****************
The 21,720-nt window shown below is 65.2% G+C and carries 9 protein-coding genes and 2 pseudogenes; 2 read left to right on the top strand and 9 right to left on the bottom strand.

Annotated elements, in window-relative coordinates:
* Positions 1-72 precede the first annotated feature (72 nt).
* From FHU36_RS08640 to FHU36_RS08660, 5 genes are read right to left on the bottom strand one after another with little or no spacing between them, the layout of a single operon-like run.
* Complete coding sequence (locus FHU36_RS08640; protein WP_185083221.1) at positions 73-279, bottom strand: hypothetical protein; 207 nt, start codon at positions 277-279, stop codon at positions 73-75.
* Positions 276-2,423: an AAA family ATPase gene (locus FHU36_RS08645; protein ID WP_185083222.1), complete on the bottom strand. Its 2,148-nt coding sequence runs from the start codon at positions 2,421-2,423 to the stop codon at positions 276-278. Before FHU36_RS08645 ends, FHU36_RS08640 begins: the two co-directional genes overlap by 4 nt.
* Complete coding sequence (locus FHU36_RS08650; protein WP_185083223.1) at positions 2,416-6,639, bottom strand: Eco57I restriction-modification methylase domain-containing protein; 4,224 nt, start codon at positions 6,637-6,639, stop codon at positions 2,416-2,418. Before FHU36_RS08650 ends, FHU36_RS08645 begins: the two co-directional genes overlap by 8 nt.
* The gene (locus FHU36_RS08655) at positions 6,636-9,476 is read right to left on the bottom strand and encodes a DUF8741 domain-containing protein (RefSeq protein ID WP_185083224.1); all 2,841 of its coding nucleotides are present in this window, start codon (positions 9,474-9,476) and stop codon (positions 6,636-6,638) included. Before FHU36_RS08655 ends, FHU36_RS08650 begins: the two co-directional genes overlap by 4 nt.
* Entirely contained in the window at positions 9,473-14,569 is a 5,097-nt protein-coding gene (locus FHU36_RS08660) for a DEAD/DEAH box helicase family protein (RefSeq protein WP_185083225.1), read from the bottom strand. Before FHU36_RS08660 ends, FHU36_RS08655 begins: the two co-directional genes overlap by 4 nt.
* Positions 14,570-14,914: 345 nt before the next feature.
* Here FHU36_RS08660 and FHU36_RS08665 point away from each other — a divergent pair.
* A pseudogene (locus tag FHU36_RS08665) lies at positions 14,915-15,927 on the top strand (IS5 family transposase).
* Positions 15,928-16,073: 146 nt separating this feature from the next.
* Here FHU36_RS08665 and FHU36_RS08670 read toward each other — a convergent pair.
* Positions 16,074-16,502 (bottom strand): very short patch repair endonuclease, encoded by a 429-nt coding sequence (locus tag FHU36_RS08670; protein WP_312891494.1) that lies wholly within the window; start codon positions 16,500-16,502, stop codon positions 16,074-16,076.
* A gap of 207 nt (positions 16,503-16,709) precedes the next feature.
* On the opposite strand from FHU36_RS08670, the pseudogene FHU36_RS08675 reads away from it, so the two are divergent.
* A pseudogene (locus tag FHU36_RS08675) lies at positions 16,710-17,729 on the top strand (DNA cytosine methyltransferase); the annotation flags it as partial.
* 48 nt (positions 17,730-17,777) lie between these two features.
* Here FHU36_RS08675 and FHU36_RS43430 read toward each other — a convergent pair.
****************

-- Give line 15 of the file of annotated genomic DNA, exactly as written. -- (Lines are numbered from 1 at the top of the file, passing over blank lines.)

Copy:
* Positions 16,074-16,502 (bottom strand): very short patch repair endonuclease, encoded by a 429-nt coding sequence (locus tag FHU36_RS08670; protein WP_312891494.1) that lies wholly within the window; start codon positions 16,500-16,502, stop codon positions 16,074-16,076.